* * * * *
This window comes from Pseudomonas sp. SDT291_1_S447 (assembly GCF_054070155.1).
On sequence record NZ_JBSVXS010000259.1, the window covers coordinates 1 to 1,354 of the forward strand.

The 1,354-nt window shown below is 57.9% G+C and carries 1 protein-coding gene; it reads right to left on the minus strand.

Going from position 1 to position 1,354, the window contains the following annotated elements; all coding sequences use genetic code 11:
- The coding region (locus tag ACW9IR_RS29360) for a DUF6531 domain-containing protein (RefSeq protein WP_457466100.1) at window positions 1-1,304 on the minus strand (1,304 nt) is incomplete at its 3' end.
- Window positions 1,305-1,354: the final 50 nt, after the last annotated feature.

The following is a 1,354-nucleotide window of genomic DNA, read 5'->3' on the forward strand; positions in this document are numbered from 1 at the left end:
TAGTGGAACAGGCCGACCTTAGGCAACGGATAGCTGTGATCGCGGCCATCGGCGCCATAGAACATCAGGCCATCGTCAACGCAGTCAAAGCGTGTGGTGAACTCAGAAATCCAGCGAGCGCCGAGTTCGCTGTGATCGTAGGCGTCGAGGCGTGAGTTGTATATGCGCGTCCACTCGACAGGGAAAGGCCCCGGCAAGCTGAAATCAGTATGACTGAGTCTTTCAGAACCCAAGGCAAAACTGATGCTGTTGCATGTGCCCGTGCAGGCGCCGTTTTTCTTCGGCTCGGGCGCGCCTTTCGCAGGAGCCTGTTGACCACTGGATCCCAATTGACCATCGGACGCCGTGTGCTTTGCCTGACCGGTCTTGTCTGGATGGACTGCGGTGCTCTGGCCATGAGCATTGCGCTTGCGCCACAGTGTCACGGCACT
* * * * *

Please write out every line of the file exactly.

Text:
This window comes from Pseudomonas sp. SDT291_1_S447 (assembly GCF_054070155.1).
On sequence record NZ_JBSVXS010000259.1, the window covers coordinates 1 to 1,354 of the forward strand.

The 1,354-nt window shown below is 57.9% G+C and carries 1 protein-coding gene; it reads right to left on the minus strand.

Going from position 1 to position 1,354, the window contains the following annotated elements; all coding sequences use genetic code 11:
- The coding region (locus tag ACW9IR_RS29360) for a DUF6531 domain-containing protein (RefSeq protein WP_457466100.1) at window positions 1-1,304 on the minus strand (1,304 nt) is incomplete at its 3' end.
- Window positions 1,305-1,354: the final 50 nt, after the last annotated feature.

The following is a 1,354-nucleotide window of genomic DNA, read 5'->3' on the forward strand; positions in this document are numbered from 1 at the left end:
TAGTGGAACAGGCCGACCTTAGGCAACGGATAGCTGTGATCGCGGCCATCGGCGCCATAGAACATCAGGCCATCGTCAACGCAGTCAAAGCGTGTGGTGAACTCAGAAATCCAGCGAGCGCCGAGTTCGCTGTGATCGTAGGCGTCGAGGCGTGAGTTGTATATGCGCGTCCACTCGACAGGGAAAGGCCCCGGCAAGCTGAAATCAGTATGACTGAGTCTTTCAGAACCCAAGGCAAAACTGATGCTGTTGCATGTGCCCGTGCAGGCGCCGTTTTTCTTCGGCTCGGGCGCGCCTTTCGCAGGAGCCTGTTGACCACTGGATCCCAATTGACCATCGGACGCCGTGTGCTTTGCCTGACCGGTCTTGTCTGGATGGACTGCGGTGCTCTGGCCATGAGCATTGCGCTTGCGCCACAGTGTCACGGCACT